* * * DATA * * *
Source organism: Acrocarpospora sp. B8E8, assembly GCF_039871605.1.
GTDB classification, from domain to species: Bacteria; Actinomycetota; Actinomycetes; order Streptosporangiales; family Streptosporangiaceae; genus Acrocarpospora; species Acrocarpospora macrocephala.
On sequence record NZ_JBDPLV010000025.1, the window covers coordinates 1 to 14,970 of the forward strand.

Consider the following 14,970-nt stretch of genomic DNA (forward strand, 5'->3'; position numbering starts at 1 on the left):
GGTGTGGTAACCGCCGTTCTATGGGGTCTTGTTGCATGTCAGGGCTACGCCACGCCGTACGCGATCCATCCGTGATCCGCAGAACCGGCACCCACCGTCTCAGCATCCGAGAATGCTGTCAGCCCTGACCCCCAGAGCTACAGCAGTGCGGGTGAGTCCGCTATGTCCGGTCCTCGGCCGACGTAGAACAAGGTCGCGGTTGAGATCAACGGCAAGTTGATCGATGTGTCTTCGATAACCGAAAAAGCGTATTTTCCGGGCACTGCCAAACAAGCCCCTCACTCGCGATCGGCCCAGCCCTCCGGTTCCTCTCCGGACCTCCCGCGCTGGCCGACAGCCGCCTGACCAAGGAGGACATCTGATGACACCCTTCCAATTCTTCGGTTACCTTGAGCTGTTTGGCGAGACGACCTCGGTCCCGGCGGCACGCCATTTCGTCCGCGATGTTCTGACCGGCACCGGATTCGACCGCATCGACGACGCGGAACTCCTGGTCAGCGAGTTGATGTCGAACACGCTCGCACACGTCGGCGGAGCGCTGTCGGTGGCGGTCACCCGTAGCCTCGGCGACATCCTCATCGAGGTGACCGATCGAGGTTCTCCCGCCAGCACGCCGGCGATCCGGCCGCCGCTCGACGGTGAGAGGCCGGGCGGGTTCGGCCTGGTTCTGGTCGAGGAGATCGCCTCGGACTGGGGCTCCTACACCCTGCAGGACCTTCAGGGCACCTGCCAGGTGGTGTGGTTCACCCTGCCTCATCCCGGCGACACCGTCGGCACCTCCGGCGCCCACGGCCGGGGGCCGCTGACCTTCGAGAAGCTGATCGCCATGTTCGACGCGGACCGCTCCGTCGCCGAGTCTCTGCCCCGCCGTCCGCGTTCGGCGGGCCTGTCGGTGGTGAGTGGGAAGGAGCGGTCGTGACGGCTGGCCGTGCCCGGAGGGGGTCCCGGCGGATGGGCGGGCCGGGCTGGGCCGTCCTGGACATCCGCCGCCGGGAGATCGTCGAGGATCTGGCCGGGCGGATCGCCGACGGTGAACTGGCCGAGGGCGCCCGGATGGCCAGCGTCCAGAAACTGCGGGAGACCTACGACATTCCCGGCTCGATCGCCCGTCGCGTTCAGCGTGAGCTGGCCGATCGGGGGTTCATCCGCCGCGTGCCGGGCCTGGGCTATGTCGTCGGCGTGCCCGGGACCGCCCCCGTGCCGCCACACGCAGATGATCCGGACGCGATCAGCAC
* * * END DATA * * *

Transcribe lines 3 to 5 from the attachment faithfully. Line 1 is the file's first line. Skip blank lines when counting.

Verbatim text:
On sequence record NZ_JBDPLV010000025.1, the window covers coordinates 1 to 14,970 of the forward strand.

Consider the following 14,970-nt stretch of genomic DNA (forward strand, 5'->3'; position numbering starts at 1 on the left):
GGTGTGGTAACCGCCGTTCTATGGGGTCTTGTTGCATGTCAGGGCTACGCCACGCCGTACGCGATCCATCCGTGATCCGCAGAACCGGCACCCACCGTCTCAGCATCCGAGAATGCTGTCAGCCCTGACCCCCAGAGCTACAGCAGTGCGGGTGAGTCCGCTATGTCCGGTCCTCGGCCGACGTAGAACAAGGTCGCGGTTGAGATCAACGGCAAGTTGATCGATGTGTCTTCGATAACCGAAAAAGCGTATTTTCCGGGCACTGCCAAACAAGCCCCTCACTCGCGATCGGCCCAGCCCTCCGGTTCCTCTCCGGACCTCCCGCGCTGGCCGACAGCCGCCTGACCAAGGAGGACATCTGATGACACCCTTCCAATTCTTCGGTTACCTTGAGCTGTTTGGCGAGACGACCTCGGTCCCGGCGGCACGCCATTTCGTCCGCGATGTTCTGACCGGCACCGGATTCGACCGCATCGACGACGCGGAACTCCTGGTCAGCGAGTTGATGTCGAACACGCTCGCACACGTCGGCGGAGCGCTGTCGGTGGCGGTCACCCGTAGCCTCGGCGACATCCTCATCGAGGTGACCGATCGAGGTTCTCCCGCCAGCACGCCGGCGATCCGGCCGCCGCTCGACGGTGAGAGGCCGGGCGGGTTCGGCCTGGTTCTGGTCGAGGAGATCGCCTCGGACTGGGGCTCCTACACCCTGCAGGACCTTCAGGGCACCTGCCAGGTGGTGTGGTTCACCCTGCCTCATCCCGGCGACACCGTCGGCACCTCCGGCGCCCACGGCCGGGGGCCGCTGACCTTCGAGAAGCTGATCGCCATGTTCGACGCGGACCGCTCCGTCGCCGAGTCTCTGCCCCGCCGTCCGCGTTCGGCGGGCCTGTCGGTGGTGAGTGGGAAGGAGCGGTCGTGACGGCTGGCCGTGCCCGGAGGGGGTCCCGGCGGATGGGCGGGCCGGGCTGGGCCGTCCTGGACATCCGCCGCCGGGAGATCGTCGAGGATCTGGCCGGGCGGATCGCCGACGGTGAACTGGCCGAGGGCGCCCGGATGGCCAGCGTCCAGAAACTGCGGGAGACCTACGACATTCCCGGCTCGATCGCCCGTCGCGTTCAGCGTGAGCTGGCCGATCGGGGGTTCATCCGCCGCGTGCCGGGCCTGGGCTATGTCGTCGGCGTGCCCGGGACCGCCCCCGTGCCGCCACACGCAGATGATCCGGACGCGATCAGCAC